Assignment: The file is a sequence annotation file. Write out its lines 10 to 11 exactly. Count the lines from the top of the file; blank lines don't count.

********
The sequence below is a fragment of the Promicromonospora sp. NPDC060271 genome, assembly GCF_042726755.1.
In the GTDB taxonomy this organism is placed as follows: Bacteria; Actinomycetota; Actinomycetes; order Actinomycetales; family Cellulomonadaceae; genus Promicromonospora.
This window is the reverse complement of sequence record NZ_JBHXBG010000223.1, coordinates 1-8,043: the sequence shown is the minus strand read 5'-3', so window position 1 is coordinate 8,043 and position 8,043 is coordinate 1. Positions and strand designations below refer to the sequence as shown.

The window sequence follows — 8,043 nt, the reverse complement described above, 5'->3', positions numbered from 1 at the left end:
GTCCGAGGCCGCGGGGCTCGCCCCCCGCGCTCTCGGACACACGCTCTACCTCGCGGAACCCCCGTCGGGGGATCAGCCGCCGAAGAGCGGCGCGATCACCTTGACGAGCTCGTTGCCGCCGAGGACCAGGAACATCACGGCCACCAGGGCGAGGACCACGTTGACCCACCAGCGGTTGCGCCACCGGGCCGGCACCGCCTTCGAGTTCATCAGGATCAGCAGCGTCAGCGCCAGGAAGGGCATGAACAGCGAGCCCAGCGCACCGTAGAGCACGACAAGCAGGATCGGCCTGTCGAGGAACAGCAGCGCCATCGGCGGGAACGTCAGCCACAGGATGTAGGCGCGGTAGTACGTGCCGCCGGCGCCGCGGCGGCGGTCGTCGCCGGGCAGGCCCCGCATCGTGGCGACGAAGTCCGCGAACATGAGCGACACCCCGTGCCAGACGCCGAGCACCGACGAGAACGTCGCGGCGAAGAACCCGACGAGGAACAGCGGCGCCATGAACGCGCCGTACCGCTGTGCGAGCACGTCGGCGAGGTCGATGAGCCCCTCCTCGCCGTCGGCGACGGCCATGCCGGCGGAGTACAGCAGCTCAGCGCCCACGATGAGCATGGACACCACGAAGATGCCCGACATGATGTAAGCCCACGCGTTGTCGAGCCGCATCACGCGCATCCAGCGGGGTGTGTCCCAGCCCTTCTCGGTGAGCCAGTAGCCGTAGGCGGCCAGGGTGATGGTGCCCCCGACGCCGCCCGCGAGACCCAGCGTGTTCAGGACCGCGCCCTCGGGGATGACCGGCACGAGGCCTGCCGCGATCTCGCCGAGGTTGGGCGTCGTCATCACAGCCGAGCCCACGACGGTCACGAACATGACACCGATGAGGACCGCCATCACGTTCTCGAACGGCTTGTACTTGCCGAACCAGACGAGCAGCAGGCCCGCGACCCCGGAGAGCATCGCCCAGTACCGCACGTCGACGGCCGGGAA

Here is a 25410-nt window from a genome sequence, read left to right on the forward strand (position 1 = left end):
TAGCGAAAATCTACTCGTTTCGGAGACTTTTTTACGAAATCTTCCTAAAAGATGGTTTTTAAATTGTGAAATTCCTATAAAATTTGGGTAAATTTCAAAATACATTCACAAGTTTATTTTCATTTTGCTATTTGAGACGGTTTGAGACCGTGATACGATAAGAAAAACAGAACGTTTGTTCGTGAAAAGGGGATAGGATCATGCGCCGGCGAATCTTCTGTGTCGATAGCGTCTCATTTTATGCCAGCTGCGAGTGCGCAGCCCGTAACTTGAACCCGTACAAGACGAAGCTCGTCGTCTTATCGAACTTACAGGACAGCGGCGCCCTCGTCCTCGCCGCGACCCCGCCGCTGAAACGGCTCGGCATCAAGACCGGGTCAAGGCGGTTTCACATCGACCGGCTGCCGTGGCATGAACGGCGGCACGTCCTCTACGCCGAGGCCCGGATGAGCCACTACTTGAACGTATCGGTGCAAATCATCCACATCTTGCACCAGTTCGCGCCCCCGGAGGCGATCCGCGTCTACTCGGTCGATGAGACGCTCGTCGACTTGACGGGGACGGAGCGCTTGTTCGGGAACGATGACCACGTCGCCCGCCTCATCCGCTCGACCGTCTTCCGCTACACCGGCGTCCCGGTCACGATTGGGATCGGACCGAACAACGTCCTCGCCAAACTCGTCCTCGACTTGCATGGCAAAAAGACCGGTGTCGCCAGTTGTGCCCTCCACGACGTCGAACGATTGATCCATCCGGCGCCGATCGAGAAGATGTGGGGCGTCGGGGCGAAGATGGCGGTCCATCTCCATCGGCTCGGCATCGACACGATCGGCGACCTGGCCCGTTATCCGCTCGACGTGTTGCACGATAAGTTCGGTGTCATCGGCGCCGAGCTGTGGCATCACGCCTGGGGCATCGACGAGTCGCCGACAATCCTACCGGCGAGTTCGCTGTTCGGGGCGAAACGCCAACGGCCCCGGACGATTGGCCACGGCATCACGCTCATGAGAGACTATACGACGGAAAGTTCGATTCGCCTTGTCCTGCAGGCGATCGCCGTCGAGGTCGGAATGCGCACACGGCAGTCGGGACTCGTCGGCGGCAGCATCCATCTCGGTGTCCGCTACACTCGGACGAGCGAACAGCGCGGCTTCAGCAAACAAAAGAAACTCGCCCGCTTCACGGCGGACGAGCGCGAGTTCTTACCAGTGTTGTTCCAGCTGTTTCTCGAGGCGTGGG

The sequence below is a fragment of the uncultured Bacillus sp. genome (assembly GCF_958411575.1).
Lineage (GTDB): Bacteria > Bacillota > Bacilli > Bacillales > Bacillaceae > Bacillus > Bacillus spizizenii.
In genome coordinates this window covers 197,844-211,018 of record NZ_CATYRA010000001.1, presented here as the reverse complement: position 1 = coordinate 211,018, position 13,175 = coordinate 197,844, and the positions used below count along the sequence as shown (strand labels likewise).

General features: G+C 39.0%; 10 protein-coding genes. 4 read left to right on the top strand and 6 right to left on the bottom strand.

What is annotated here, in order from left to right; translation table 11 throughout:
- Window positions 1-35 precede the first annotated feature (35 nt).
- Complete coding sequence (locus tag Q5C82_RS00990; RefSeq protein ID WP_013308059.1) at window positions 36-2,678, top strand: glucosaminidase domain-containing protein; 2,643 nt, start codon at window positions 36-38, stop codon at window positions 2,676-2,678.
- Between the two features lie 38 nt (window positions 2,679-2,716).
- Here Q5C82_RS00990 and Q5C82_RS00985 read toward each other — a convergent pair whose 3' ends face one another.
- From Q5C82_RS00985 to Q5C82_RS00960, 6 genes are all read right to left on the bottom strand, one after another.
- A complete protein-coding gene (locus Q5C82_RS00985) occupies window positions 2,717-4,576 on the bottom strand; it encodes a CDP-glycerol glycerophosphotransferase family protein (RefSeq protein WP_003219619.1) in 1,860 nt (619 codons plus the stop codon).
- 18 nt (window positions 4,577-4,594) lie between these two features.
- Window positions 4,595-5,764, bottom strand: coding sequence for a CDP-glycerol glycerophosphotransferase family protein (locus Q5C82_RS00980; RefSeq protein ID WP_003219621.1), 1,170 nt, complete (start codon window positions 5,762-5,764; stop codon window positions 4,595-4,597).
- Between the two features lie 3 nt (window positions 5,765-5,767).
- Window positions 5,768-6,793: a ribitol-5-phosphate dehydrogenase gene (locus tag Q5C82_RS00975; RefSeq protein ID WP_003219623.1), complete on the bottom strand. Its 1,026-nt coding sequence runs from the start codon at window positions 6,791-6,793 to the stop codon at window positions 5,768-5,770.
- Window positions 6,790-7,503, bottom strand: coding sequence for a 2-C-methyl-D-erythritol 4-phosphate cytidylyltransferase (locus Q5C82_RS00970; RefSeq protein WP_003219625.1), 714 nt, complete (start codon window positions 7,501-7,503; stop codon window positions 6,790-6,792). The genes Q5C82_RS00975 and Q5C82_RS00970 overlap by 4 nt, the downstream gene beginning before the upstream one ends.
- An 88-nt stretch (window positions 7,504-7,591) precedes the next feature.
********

In genome coordinates this window covers 197,844-211,018 of record NZ_CATYRA010000001.1, presented here as the reverse complement: position 1 = coordinate 211,018, position 13,175 = coordinate 197,844, and the positions used below count along the sequence as shown (strand labels likewise).

General features: G+C 39.0%; 10 protein-coding genes. 4 read left to right on the top strand and 6 right to left on the bottom strand.